1 Brian Topp
Topp looks every bit a “in the pocket” NDP candidate, planting the flag on traditional ground, having a background which feeds the historical political spectrum bent. To my mind, any indication that the NDP will stay true to their core ideals is a net negative on the replacing Harper front. Not a matter of agreeing or disagree, but there is nothing about Topp that suggests an NDP ready to embrace a more mainstream viewpoint, which translates to limited appeal. Factor in that Topp is a wildcard on the voter resonance front- backroom acument not necessarily translating to electoral juggernaut- and he represents a potential risky choice, which is appealing from the Liberal perspective.
2 Peggy Nash
I would actually put Nash first, except she is a proven campaigner, we’ve seen her on the trail, we know her strengths and weaknesses. There is much appeal with Nash, today I read about Thatcher comparisons, she is clearly a force. However, as with Topp, Nash is almost an old guard dipper philosophically, there is plenty of potential attack ad fodder, she can easily be framed and would seem to lack the “rethink” variable necessary for the NDP to move to true threat nationally. As well, I find Nash terribly bland, perhaps effective, but little to suggest she can recreate that Layton “magic”, fairly low on the charisma quotient. A “from the left” NDP leader, with a “steely” character, sign me up if I’m a Liberal.
3 Paul Dewar
Dewar screams moderate, his tone is friendly, his disposition warm and disarming. If you want to put a new face on a growing party, Dewar fits the bill in many regards. His French is a drawback, but assuming he grows on that front, he is the type that might just have the common touch necessary to reintroduce the NDP brand. If I’m a handler, Dewar is the kind of politician would could be sold as a modern New Democrat, one that could move the party to a place where it could siphon off more Liberal votes and truly threaten the Conservatives. Dewar makes me nervous as a Liberal.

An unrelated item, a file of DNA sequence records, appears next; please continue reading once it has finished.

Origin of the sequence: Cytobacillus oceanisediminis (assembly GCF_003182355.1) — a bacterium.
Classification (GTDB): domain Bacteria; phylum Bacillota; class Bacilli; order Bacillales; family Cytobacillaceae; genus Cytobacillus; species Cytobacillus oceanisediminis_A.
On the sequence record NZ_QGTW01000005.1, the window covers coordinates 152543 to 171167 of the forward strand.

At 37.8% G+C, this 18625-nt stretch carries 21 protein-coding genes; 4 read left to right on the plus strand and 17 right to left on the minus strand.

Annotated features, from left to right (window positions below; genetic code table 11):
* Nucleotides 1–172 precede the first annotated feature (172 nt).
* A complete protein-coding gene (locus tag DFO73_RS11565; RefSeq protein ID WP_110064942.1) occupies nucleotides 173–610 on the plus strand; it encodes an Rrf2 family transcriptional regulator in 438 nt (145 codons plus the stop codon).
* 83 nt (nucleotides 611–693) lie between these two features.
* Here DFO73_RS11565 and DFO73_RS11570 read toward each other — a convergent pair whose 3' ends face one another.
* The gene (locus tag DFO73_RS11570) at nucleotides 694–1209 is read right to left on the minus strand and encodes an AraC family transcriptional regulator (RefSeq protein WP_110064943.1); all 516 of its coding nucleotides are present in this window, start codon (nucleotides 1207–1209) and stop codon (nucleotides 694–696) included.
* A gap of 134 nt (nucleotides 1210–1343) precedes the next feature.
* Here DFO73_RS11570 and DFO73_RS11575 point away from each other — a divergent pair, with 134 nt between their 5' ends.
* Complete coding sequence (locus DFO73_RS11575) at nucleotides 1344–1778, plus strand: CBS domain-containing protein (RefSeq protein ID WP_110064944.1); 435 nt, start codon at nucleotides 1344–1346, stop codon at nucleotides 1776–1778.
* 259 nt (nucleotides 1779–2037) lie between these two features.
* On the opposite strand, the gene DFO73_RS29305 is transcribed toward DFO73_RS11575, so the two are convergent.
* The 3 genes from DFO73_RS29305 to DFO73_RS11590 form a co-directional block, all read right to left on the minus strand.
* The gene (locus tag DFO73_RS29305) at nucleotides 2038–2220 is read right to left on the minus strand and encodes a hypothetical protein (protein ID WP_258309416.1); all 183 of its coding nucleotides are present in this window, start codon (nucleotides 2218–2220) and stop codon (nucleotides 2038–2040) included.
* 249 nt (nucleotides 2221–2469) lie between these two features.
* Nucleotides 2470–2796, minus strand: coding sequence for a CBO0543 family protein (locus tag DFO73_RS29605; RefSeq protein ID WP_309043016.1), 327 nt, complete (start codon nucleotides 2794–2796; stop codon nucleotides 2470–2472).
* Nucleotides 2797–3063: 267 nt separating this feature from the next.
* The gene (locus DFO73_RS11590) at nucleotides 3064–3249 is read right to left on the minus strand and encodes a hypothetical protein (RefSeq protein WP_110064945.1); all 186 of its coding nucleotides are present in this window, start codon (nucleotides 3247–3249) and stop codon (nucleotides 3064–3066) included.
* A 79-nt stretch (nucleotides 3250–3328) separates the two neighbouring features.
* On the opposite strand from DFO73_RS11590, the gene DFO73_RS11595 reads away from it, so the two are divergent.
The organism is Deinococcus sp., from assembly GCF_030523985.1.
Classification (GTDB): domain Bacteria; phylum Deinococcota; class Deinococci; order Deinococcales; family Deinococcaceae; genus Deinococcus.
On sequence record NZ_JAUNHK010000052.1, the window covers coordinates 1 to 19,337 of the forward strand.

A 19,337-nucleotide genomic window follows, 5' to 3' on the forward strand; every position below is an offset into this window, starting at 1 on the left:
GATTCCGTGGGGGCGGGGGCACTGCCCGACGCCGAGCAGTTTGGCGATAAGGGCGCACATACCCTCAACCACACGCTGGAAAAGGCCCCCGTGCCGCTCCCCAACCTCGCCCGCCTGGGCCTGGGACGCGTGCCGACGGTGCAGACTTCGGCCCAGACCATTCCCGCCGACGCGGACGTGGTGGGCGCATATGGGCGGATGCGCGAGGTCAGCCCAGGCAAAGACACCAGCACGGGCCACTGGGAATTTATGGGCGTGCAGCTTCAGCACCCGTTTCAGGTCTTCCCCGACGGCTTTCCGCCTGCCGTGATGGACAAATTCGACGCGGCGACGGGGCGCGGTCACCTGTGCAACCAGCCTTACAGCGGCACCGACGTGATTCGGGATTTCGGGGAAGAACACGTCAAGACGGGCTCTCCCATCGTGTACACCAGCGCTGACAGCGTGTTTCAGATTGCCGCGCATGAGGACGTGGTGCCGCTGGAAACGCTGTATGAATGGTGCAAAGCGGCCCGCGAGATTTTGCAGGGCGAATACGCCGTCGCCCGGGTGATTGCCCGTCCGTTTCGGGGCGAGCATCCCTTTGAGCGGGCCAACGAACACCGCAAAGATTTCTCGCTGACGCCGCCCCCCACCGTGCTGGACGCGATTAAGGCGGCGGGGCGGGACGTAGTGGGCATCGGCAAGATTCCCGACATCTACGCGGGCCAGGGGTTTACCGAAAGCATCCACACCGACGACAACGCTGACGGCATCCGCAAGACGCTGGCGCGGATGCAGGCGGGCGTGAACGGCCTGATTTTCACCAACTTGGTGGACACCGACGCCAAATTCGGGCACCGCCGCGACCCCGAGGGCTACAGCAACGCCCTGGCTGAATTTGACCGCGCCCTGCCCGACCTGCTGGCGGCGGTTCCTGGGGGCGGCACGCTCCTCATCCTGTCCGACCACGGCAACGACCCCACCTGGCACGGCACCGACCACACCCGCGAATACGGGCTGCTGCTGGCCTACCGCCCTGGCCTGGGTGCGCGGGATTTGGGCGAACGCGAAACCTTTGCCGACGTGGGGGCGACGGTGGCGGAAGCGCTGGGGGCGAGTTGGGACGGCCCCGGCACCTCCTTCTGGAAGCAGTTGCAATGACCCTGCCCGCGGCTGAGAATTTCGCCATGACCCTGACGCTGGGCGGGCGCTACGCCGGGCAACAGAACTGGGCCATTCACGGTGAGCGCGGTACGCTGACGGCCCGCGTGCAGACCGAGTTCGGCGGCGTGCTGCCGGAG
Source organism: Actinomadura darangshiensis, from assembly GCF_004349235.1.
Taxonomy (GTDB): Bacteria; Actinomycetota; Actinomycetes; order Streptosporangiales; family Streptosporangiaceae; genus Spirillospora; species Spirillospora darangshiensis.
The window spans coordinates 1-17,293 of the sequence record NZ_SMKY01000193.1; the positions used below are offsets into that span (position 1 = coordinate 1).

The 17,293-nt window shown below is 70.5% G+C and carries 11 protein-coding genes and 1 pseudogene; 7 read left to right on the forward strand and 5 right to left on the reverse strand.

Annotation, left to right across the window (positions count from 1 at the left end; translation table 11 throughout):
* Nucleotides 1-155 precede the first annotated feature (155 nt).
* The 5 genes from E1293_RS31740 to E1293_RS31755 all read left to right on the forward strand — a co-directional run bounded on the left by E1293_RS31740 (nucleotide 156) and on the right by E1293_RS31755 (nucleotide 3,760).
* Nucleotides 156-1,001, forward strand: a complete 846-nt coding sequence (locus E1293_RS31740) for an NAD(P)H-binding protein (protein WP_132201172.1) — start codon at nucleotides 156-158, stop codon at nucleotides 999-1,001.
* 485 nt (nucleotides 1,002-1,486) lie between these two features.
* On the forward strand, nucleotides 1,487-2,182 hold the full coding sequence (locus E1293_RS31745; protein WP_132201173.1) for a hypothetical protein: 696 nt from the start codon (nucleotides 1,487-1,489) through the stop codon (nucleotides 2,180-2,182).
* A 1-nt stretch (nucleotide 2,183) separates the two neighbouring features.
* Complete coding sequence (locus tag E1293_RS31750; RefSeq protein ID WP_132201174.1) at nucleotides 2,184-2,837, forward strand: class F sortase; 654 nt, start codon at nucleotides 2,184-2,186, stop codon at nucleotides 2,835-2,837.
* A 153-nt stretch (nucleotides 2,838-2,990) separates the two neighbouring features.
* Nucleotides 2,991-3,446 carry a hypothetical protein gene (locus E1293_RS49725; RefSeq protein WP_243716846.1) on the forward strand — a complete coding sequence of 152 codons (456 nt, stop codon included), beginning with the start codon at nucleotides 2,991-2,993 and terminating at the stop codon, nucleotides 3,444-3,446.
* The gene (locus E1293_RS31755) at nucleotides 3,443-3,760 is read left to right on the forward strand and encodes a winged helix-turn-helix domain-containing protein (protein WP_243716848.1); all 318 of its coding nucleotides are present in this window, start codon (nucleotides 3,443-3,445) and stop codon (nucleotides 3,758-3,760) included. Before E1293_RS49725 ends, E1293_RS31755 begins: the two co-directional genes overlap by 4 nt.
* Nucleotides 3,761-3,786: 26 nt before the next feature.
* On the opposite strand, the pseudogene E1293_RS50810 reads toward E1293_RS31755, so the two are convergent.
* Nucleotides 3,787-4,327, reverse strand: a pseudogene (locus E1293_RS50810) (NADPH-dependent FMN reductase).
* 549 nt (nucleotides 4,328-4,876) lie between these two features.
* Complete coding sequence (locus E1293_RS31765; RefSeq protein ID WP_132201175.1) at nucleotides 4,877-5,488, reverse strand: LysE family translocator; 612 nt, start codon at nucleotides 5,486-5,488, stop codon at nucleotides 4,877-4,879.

4 Thomas Mulcair
Mulcair has baggage, and his personality could take him either way electorally, but he is SPOT ON with his message, the conversation he is pushing is the right recipe for electoral bliss. The trouble with Mulcair to date, he isn’t pandering to the base necessarily, he’s providing the straight goods for general election success, a stance which hurts his chances for leadership. However, Mulcair understands that the key to future NDP prospects is economic credibility, shedding the old assumptions about the NDP and presenting a fiscal alternative that is modern in approach. Mulcair walks over Liberal ground, for this reason, he represents the biggest threat should he win the nomination. Let’s hope Dippers can’t see the “big picture” arguments he is selling, because in many regards that is the necessary template to squeeze the Liberals.
Apologizes to the other candidates, but these are the big four in my estimation. As well, not naive enough to think a leadership campaign necessarily translates to wider election messaging, very pragmatic on that front.
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